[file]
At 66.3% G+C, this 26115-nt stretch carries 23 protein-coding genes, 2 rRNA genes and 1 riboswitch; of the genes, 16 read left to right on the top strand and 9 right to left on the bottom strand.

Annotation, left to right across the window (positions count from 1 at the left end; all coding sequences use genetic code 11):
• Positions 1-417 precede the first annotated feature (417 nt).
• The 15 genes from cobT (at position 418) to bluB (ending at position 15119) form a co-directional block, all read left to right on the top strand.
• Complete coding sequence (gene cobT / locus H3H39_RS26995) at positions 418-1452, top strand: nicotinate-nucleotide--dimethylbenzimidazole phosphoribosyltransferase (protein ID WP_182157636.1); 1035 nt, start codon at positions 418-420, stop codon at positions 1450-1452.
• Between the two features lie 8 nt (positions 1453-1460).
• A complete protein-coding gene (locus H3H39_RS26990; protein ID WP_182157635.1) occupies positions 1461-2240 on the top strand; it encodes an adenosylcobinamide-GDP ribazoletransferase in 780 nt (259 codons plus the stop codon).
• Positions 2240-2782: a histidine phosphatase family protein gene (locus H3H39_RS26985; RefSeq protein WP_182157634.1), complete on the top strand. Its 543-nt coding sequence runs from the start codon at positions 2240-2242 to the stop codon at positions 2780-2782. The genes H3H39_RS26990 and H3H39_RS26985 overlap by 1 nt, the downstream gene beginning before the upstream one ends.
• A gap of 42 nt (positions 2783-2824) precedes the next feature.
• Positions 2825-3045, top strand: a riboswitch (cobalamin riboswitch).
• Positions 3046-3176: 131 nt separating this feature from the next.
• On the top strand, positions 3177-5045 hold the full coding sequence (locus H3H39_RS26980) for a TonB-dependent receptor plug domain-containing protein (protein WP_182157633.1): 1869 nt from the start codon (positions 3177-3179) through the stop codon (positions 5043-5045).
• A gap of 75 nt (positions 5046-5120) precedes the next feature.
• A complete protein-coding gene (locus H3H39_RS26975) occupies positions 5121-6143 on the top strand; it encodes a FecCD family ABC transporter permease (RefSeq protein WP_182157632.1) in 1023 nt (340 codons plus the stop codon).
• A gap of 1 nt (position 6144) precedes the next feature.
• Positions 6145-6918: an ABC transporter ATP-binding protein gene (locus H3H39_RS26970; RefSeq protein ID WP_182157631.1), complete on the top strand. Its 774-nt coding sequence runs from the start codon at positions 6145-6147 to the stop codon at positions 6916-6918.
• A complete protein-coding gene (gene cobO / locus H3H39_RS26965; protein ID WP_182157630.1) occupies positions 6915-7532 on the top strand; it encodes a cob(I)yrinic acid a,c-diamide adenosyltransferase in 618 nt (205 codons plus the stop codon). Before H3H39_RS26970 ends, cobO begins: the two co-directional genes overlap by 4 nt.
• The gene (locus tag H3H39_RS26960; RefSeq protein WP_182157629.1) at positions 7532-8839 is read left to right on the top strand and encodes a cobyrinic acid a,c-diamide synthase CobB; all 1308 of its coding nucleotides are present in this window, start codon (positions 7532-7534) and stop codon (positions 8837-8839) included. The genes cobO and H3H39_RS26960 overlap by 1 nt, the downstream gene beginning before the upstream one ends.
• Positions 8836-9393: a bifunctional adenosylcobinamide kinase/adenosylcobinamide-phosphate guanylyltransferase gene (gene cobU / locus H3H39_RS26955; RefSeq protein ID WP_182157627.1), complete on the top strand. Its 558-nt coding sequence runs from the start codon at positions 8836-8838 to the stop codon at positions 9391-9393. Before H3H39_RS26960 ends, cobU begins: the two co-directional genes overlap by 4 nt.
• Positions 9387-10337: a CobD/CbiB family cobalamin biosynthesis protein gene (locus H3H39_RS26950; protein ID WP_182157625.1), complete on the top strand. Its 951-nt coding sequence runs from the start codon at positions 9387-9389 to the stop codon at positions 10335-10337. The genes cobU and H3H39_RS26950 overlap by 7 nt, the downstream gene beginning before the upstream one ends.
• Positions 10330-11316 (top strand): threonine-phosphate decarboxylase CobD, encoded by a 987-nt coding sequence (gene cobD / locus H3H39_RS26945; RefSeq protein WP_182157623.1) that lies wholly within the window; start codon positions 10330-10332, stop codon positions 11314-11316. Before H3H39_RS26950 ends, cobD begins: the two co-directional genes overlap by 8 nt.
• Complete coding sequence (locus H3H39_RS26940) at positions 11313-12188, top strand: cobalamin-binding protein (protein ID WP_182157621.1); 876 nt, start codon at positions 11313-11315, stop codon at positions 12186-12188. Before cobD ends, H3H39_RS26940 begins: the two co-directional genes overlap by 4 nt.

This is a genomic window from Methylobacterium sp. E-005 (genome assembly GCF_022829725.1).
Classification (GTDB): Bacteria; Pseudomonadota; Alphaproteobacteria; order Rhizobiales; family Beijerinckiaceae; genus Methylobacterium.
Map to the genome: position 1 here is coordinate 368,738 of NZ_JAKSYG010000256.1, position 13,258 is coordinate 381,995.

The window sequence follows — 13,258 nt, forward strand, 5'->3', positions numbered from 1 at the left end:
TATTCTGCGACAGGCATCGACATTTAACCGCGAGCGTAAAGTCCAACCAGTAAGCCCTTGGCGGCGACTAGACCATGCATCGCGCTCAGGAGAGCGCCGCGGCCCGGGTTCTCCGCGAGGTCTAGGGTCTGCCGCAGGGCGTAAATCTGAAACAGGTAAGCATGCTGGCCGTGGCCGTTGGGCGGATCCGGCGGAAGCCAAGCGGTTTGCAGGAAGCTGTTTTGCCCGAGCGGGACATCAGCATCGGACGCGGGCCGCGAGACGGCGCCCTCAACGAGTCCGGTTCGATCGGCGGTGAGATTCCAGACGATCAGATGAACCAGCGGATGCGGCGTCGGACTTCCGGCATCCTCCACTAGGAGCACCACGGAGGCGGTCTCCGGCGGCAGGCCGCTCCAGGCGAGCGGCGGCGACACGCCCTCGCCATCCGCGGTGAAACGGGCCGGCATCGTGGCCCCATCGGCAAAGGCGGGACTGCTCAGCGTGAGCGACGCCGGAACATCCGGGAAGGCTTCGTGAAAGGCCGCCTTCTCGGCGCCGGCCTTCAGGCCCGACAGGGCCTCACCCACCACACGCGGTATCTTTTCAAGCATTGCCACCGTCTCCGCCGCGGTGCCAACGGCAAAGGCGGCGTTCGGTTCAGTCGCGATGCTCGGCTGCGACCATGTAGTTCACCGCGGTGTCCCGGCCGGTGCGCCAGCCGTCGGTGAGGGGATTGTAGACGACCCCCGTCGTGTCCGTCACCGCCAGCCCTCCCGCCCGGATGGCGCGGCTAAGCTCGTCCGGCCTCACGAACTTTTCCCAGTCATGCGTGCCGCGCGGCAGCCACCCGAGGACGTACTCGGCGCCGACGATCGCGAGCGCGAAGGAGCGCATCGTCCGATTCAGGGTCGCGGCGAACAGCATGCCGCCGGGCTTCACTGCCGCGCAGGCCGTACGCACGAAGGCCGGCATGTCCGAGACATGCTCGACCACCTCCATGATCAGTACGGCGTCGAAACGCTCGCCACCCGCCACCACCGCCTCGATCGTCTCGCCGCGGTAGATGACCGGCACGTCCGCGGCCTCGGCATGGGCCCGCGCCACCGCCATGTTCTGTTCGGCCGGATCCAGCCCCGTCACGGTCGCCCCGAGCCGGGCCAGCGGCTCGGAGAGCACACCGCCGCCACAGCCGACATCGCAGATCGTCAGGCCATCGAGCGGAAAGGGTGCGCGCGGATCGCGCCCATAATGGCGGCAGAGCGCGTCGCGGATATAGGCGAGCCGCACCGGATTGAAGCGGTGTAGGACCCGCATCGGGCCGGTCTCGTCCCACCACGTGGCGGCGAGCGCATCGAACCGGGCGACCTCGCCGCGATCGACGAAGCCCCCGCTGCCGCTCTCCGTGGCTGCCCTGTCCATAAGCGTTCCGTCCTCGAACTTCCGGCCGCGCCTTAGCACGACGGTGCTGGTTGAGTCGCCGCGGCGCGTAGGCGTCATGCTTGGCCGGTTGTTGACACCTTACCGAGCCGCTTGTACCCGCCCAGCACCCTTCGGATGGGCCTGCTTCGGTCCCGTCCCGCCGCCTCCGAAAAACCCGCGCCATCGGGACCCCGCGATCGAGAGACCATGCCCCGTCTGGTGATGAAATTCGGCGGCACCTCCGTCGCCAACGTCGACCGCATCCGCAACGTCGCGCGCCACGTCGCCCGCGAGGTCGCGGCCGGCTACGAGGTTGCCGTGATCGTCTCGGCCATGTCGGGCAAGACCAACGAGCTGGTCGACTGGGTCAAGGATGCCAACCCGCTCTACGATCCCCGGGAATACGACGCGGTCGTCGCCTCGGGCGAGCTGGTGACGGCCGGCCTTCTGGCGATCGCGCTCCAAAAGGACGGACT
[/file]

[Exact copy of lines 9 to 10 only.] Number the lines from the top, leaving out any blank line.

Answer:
• A gap of 42 nt (positions 2783-2824) precedes the next feature.
• Positions 2825-3045, top strand: a riboswitch (cobalamin riboswitch).